Sunday, 16 February 2014

Tulips from Amsterdam

Florist in Zoetermeer
Well not quite Amsterdam but Zoetermeer in the Netherlands where I spent last week on a school trip.  We took a group of students to a Model United Nations conference there and had a wonderful time.  The students stayed with host families and I spent the week with Annet, another English teacher, who speaks flawless English and has bookshelves which resemble mine.  She and her family made me very welcome.  On the second night of our visit she also hosted a party for the 25 or so teachers from France, Spain, Gemany, Turkey and India, cooking typical Dutch winter food.  This consisted of pea and ham soup and then various mashes - potato and curly kale; potato and carrot were familiar from my childhood in Ireland, but not potato and apple!  We had a great evening getting to know each other - I even had a go at speaking French and a tiny bit of German remembered from school.


Our students, a party of year 10s and a couple of sixth formers, joined in the conference enthusiastically after getting over initial shyness.  They each represented a different country and they helped draft resolutions on human rights issues and then debated and voted on these. I was very proud of them - these were girls of all abilities (and one boy) - yet they all contributed.  As the Secretary General ( a sixth former from Alfrink College) said, the conference won't change the world, but it did change those who took part.

 We also visited The Hague, which proved to be a more attractive city than I'd realised with a historic centre and many beautiful buildings.  While we were there, we went to Humanity House, a museum owned by the Red Cross which promotes human rights issues.  There we heard a speaker from the Democratic Republic of Congo talk (in French again) about his experiences as a human rights activist there and how he was lucky to escape with his life.  He and another speaker from Kenya reminded the 'delegates' at the conference that they were the 'happy' 5% and that most people in the world don't have the same rights and privileges as we do.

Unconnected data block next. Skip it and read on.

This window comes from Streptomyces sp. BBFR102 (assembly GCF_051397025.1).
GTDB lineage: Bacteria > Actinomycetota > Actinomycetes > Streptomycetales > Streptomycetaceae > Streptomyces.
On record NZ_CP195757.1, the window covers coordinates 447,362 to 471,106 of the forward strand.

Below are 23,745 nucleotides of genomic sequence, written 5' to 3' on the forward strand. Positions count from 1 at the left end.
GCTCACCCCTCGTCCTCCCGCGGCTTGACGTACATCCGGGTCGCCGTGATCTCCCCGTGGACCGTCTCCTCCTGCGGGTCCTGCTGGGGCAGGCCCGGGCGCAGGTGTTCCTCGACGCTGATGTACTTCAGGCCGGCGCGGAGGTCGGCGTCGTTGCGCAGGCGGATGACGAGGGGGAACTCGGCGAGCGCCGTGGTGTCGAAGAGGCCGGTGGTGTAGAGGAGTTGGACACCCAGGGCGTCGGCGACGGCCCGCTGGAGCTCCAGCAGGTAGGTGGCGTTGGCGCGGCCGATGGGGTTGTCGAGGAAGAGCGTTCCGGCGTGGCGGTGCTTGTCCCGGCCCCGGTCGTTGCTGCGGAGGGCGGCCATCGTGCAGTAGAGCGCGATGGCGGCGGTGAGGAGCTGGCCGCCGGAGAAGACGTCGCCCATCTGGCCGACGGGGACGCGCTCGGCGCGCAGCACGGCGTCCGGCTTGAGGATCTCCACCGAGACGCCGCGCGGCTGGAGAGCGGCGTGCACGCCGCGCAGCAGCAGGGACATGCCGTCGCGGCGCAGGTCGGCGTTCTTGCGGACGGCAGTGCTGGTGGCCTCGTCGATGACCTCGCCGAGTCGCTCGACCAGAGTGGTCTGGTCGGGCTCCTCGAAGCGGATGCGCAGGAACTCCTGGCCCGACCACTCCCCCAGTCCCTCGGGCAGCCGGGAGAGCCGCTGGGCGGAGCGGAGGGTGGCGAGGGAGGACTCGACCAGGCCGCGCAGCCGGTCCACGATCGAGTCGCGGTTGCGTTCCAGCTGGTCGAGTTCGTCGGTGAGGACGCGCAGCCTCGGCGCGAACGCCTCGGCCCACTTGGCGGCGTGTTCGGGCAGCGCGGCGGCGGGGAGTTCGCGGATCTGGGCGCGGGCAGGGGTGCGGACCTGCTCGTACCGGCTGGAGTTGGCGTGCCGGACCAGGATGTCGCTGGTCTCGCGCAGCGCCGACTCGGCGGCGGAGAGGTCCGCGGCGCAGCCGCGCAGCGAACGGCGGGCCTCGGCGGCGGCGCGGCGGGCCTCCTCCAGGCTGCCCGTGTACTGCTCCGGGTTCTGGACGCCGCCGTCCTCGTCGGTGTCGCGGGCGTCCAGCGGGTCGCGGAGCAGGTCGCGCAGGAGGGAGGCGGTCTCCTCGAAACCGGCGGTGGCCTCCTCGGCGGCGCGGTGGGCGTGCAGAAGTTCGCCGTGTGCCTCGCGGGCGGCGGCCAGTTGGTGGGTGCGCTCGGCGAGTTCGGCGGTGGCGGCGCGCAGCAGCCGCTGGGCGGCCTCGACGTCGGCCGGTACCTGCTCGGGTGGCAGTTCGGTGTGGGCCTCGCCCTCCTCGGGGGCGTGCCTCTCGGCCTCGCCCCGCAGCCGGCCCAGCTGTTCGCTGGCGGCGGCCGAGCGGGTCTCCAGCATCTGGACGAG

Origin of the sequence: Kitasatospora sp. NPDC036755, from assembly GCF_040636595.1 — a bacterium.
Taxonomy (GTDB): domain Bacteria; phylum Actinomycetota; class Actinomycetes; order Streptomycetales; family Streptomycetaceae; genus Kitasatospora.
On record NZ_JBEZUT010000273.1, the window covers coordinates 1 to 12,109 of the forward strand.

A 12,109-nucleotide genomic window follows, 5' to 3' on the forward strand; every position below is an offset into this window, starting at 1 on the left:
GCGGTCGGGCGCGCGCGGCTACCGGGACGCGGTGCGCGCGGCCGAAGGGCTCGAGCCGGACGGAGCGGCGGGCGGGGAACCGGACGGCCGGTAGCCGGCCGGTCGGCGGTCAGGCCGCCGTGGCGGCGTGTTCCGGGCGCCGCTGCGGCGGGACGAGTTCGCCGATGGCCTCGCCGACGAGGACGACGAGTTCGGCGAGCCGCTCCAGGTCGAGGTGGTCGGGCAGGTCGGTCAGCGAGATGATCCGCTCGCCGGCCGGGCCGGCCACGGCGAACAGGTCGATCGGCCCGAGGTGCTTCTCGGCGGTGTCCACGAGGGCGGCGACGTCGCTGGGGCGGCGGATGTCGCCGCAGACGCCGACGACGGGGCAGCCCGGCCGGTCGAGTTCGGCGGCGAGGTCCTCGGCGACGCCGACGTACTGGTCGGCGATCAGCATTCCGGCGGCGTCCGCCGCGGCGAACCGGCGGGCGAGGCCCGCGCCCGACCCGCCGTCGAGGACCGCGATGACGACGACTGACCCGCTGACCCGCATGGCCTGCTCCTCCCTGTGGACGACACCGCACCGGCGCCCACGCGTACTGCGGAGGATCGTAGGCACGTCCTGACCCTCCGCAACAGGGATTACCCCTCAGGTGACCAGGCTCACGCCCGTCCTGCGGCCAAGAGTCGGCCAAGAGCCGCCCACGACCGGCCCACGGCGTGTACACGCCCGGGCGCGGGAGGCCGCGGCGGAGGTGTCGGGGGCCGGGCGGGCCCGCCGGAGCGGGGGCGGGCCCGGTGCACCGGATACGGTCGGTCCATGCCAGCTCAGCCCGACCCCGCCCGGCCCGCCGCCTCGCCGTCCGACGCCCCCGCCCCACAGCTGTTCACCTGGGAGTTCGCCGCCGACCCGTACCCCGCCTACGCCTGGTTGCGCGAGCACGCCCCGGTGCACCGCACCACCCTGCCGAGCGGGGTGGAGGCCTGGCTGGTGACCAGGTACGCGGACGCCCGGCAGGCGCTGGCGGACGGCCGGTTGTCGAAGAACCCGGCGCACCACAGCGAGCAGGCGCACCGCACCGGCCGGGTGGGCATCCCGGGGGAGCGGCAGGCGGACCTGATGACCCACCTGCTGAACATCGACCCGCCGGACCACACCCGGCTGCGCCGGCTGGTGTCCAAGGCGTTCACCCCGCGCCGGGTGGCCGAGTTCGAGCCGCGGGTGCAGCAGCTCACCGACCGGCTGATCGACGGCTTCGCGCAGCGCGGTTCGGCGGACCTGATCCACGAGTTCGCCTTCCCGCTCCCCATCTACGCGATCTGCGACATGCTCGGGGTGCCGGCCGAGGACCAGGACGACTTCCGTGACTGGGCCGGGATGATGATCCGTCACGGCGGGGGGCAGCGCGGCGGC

On our final day we squeezed in a short visit to Amsterdam en route to the airport.  Some of the students very excited about this because it's the setting for some of the novel 'The Fault in our Stars'.  We had a walk around and looked at Anne Frank's house from the outside.  Queue very long and we hadn't booked.  But it was a fitting ending to our trip, seeing the house of a girl their age who was treated in such an inhumane way.



Next year my daughter will be in the year 10 and will, I hope, get the chance to go on this trip. It was a real education for those involved.


1 comment:

  1. That sounds like a most interesting trip. Couldn't help noticing that the flowers are cheaper than here but I guess that's hardly surprising as so many of them are grown in Holland.

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